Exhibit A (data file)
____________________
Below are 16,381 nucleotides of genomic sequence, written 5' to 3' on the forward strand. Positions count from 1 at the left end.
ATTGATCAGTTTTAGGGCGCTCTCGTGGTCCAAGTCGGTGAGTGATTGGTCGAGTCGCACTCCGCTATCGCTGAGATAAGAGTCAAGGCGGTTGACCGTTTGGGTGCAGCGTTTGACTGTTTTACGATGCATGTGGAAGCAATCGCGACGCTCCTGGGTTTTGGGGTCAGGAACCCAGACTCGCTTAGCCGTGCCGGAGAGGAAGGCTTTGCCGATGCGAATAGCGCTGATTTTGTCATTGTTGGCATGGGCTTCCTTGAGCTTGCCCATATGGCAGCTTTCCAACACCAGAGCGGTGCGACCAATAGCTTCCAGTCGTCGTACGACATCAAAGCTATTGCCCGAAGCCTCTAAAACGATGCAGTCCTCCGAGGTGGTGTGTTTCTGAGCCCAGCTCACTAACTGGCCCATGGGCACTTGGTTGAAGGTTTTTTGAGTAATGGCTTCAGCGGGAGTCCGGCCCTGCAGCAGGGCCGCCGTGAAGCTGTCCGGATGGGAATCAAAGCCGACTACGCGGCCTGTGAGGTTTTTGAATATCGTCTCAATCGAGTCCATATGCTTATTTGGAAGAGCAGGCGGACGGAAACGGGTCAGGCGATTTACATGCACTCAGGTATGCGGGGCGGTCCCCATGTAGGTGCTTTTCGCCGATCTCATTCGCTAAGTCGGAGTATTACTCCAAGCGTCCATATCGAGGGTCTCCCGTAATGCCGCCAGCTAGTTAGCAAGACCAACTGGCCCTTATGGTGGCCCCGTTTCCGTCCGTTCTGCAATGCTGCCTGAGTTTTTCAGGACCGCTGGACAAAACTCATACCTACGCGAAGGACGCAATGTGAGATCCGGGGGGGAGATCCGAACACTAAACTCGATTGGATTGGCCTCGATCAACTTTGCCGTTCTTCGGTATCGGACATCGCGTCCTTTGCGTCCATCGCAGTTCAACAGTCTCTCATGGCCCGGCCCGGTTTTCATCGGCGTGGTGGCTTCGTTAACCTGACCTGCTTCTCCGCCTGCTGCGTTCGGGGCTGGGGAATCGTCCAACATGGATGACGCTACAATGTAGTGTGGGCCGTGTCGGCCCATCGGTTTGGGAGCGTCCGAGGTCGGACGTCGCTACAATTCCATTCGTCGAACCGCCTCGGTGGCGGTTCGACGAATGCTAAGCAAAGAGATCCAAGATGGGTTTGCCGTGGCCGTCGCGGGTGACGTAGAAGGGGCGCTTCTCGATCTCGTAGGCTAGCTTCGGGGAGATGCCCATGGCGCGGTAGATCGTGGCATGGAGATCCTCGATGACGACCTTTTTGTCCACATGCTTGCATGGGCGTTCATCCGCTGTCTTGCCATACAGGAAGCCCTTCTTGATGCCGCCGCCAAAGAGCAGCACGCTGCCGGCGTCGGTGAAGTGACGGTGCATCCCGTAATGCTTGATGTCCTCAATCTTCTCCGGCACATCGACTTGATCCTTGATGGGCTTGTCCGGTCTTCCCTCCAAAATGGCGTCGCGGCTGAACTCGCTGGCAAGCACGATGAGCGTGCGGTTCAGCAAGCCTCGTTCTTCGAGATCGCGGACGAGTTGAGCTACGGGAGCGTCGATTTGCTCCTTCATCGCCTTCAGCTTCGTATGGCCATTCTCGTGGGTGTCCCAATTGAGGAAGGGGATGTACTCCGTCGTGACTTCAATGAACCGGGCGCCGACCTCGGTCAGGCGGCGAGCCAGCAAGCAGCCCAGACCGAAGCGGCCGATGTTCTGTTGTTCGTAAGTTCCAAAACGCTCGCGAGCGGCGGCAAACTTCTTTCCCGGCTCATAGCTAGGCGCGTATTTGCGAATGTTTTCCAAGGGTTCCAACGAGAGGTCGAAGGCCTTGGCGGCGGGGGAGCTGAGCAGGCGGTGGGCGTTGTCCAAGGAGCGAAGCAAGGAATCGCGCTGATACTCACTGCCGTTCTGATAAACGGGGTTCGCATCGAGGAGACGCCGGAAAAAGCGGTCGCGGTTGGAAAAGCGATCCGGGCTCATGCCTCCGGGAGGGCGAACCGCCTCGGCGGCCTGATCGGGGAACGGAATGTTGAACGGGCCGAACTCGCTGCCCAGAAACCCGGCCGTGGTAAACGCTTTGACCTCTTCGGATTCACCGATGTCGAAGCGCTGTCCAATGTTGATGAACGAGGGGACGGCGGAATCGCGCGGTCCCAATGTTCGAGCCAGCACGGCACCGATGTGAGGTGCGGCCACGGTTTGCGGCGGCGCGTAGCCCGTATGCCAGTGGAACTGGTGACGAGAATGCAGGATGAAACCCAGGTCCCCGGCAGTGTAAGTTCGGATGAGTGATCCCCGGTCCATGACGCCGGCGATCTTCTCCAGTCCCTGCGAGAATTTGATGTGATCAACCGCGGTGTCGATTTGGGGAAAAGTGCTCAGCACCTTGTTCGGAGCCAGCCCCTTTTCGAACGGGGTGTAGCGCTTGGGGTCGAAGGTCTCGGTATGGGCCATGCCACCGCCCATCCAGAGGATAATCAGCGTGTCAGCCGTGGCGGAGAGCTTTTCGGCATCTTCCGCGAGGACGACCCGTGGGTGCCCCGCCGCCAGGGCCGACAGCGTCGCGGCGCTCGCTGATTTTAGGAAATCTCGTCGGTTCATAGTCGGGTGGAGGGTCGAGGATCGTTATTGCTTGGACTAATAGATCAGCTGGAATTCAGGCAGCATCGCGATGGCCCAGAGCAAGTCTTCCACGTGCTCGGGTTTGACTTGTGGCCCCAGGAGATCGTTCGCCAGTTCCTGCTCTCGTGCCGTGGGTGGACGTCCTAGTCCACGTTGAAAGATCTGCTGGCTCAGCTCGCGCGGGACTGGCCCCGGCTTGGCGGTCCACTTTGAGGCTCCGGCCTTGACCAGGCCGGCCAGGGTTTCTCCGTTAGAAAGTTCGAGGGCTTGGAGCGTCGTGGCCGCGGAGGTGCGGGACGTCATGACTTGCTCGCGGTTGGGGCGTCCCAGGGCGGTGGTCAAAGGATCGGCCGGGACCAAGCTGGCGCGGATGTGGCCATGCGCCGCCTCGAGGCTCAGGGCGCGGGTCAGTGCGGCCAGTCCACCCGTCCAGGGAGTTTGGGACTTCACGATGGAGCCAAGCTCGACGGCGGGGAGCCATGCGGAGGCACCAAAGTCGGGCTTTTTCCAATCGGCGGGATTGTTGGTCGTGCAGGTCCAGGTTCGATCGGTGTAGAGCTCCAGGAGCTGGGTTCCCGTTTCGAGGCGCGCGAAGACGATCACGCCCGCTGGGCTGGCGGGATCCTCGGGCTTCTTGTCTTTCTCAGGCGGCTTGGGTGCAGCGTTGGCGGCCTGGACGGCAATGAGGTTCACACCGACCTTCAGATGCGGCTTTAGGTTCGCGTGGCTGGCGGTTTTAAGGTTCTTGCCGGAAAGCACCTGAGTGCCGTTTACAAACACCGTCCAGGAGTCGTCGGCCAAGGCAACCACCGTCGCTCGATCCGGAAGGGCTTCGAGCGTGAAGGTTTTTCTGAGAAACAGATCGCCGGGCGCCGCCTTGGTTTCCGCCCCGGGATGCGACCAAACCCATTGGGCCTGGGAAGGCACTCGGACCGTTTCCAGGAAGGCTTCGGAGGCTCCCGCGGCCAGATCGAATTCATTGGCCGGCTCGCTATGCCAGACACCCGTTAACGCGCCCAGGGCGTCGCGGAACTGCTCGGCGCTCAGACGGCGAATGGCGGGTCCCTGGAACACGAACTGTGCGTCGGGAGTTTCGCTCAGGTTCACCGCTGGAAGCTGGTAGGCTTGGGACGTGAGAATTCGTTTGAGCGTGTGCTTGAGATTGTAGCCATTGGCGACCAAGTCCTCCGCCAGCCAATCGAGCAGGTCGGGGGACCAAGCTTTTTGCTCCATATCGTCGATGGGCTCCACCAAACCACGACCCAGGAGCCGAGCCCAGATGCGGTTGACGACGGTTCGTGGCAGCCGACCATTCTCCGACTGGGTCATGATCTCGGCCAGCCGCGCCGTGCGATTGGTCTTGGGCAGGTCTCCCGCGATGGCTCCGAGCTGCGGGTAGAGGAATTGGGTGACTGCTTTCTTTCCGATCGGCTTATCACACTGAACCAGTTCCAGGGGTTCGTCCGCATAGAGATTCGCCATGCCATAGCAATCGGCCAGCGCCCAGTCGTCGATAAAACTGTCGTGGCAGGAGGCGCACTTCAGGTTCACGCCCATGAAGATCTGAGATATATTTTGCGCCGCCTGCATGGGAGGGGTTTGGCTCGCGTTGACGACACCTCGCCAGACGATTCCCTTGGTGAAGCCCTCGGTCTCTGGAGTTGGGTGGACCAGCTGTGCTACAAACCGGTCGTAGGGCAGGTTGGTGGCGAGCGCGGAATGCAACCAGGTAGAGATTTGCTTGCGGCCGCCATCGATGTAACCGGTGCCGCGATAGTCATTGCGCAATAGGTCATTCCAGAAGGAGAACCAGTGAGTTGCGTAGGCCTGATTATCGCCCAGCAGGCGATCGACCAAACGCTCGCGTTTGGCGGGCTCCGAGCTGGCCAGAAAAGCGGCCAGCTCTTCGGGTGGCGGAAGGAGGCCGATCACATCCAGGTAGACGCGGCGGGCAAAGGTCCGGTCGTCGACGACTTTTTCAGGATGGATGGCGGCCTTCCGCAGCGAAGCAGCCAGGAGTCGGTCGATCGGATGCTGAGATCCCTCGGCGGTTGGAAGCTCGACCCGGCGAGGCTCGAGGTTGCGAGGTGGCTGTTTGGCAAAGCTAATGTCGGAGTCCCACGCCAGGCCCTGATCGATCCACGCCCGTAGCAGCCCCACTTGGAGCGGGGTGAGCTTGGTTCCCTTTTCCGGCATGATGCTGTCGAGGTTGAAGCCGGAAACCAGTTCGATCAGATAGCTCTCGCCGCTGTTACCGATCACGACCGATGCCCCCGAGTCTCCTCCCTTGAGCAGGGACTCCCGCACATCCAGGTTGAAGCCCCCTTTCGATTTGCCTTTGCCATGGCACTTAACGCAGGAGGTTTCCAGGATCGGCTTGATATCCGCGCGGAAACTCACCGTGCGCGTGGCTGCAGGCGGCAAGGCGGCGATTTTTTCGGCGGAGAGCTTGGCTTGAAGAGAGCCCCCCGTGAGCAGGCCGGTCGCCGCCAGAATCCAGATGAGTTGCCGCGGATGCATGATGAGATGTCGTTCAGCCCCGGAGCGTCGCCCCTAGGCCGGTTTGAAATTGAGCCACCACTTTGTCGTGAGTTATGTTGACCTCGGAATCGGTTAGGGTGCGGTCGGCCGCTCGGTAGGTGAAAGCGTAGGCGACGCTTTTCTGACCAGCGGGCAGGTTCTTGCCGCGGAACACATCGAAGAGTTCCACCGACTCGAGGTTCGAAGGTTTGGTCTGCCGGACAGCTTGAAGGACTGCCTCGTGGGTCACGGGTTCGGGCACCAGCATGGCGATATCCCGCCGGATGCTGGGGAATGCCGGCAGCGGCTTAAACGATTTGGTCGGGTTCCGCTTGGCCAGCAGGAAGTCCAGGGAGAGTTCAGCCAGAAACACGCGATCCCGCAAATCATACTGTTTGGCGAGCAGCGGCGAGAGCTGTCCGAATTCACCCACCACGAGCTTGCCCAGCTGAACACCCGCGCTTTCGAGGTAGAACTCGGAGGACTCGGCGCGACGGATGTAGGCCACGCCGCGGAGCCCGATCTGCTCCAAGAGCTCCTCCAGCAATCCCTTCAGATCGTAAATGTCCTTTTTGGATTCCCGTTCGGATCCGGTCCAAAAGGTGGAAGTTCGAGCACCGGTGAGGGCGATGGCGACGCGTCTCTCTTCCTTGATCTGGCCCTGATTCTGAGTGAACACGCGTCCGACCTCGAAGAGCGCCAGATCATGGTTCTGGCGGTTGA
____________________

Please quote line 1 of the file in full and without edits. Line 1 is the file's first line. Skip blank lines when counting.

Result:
Below are 16,381 nucleotides of genomic sequence, written 5' to 3' on the forward strand. Positions count from 1 at the left end.